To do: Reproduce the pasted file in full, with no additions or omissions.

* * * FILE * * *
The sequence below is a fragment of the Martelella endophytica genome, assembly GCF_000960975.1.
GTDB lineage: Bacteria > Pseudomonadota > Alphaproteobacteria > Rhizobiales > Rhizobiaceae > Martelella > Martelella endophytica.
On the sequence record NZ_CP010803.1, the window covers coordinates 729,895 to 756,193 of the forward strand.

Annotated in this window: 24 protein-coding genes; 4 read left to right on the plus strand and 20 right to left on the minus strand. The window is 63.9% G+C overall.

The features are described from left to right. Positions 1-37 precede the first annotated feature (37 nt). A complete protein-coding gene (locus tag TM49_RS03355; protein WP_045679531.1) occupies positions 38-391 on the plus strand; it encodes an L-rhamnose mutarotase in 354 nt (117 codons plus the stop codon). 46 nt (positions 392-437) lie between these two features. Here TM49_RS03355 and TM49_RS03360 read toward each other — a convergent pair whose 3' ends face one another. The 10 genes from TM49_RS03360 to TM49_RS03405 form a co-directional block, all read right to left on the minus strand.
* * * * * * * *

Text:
The sequence below is a fragment of the Martelella endophytica genome, assembly GCF_000960975.1.
GTDB lineage: Bacteria > Pseudomonadota > Alphaproteobacteria > Rhizobiales > Rhizobiaceae > Martelella > Martelella endophytica.
On the sequence record NZ_CP010803.1, the window covers coordinates 729,895 to 756,193 of the forward strand.

Annotated in this window: 24 protein-coding genes; 4 read left to right on the plus strand and 20 right to left on the minus strand. The window is 63.9% G+C overall.

The features are described from left to right. Positions 1-37 precede the first annotated feature (37 nt). A complete protein-coding gene (locus tag TM49_RS03355; protein WP_045679531.1) occupies positions 38-391 on the plus strand; it encodes an L-rhamnose mutarotase in 354 nt (117 codons plus the stop codon). 46 nt (positions 392-437) lie between these two features. Here TM49_RS03355 and TM49_RS03360 read toward each other — a convergent pair whose 3' ends face one another. The 10 genes from TM49_RS03360 to TM49_RS03405 form a co-directional block, all read right to left on the minus strand.